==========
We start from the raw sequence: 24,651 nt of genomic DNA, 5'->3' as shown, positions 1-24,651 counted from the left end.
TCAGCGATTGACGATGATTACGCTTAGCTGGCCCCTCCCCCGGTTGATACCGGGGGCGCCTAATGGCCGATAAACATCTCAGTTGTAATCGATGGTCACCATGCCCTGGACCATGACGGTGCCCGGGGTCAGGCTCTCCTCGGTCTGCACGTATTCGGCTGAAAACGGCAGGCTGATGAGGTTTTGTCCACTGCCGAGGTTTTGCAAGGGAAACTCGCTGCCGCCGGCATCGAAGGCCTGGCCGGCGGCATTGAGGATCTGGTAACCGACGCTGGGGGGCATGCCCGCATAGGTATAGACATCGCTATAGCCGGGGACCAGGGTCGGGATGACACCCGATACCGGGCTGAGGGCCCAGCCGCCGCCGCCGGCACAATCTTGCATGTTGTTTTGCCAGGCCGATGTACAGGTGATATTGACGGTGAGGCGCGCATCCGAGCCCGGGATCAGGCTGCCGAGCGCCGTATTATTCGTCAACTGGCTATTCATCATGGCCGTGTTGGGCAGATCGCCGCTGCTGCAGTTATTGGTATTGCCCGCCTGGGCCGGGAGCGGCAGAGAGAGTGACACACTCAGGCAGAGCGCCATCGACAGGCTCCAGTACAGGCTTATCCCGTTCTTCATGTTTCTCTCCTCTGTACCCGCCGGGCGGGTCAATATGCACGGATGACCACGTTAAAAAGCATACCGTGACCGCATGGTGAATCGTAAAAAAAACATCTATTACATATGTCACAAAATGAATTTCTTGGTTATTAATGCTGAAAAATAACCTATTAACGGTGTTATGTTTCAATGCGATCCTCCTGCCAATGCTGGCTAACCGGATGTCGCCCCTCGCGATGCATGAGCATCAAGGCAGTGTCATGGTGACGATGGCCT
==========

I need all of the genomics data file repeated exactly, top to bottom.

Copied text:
We start from the raw sequence: 24,651 nt of genomic DNA, 5'->3' as shown, positions 1-24,651 counted from the left end.
TCAGCGATTGACGATGATTACGCTTAGCTGGCCCCTCCCCCGGTTGATACCGGGGGCGCCTAATGGCCGATAAACATCTCAGTTGTAATCGATGGTCACCATGCCCTGGACCATGACGGTGCCCGGGGTCAGGCTCTCCTCGGTCTGCACGTATTCGGCTGAAAACGGCAGGCTGATGAGGTTTTGTCCACTGCCGAGGTTTTGCAAGGGAAACTCGCTGCCGCCGGCATCGAAGGCCTGGCCGGCGGCATTGAGGATCTGGTAACCGACGCTGGGGGGCATGCCCGCATAGGTATAGACATCGCTATAGCCGGGGACCAGGGTCGGGATGACACCCGATACCGGGCTGAGGGCCCAGCCGCCGCCGCCGGCACAATCTTGCATGTTGTTTTGCCAGGCCGATGTACAGGTGATATTGACGGTGAGGCGCGCATCCGAGCCCGGGATCAGGCTGCCGAGCGCCGTATTATTCGTCAACTGGCTATTCATCATGGCCGTGTTGGGCAGATCGCCGCTGCTGCAGTTATTGGTATTGCCCGCCTGGGCCGGGAGCGGCAGAGAGAGTGACACACTCAGGCAGAGCGCCATCGACAGGCTCCAGTACAGGCTTATCCCGTTCTTCATGTTTCTCTCCTCTGTACCCGCCGGGCGGGTCAATATGCACGGATGACCACGTTAAAAAGCATACCGTGACCGCATGGTGAATCGTAAAAAAAACATCTATTACATATGTCACAAAATGAATTTCTTGGTTATTAATGCTGAAAAATAACCTATTAACGGTGTTATGTTTCAATGCGATCCTCCTGCCAATGCTGGCTAACCGGATGTCGCCCCTCGCGATGCATGAGCATCAAGGCAGTGTCATGGTGACGATGGCCT